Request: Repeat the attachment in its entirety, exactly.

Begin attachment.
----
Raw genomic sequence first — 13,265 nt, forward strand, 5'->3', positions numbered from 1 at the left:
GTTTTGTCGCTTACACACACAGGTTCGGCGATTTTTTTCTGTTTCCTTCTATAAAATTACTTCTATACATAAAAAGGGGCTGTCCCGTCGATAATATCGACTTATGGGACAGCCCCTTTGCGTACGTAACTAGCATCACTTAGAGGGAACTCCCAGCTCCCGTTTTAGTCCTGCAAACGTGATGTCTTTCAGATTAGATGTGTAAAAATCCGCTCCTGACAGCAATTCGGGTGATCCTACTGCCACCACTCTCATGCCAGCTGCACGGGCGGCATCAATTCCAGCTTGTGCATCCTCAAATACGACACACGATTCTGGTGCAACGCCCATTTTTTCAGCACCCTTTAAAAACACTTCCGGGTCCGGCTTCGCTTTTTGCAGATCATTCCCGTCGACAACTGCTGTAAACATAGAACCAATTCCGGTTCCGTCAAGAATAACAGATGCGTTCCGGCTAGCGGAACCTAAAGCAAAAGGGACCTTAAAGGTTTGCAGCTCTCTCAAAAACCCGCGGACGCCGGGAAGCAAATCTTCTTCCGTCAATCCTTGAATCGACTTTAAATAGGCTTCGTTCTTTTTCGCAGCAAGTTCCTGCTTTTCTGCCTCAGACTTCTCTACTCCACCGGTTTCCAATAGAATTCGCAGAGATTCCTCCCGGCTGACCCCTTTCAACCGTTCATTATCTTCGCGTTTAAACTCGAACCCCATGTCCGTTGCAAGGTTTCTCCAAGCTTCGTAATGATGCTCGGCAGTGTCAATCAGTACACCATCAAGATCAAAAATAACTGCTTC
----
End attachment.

Raw genomic sequence first — 13,265 nt, forward strand, 5'->3', positions numbered from 1 at the left:
GTTTTGTCGCTTACACACACAGGTTCGGCGATTTTTTTCTGTTTCCTTCTATAAAATTACTTCTATACATAAAAAGGGGCTGTCCCGTCGATAATATCGACTTATGGGACAGCCCCTTTGCGTACGTAACTAGCATCACTTAGAGGGAACTCCCAGCTCCCGTTTTAGTCCTGCAAACGTGATGTCTTTCAGATTAGATGTGTAAAAATCCGCTCCTGACAGCAATTCGGGTGATCCTACTGCCACCACTCTCATGCCAGCTGCACGGGCGGCATCAATTCCAGCTTGTGCATCCTCAAATACGACACACGATTCTGGTGCAACGCCCATTTTTTCAGCACCCTTTAAAAACACTTCCGGGTCCGGCTTCGCTTTTTGCAGATCATTCCCGTCGACAACTGCTGTAAACATAGAACCAATTCCGGTTCCGTCAAGAATAACAGATGCGTTCCGGCTAGCGGAACCTAAAGCAAAAGGGACCTTAAAGGTTTGCAGCTCTCTCAAAAACCCGCGGACGCCGGGAAGCAAATCTTCTTCCGTCAATCCTTGAATCGACTTTAAATAGGCTTCGTTCTTTTTCGCAGCAAGTTCCTGCTTTTCTGCCTCAGACTTCTCTACTCCACCGGTTTCCAATAGAATTCGCAGAGATTCCTCCCGGCTGACCCCTTTCAACCGTTCATTATCTTCGCGTTTAAACTCGAACCCCATGTCCGTTGCAAGGTTTCTCCAAGCTTCGTAATGATGCTCGGCAGTGTCAATCAGTACACCATCAAGATCAAAAATAACTGCTTC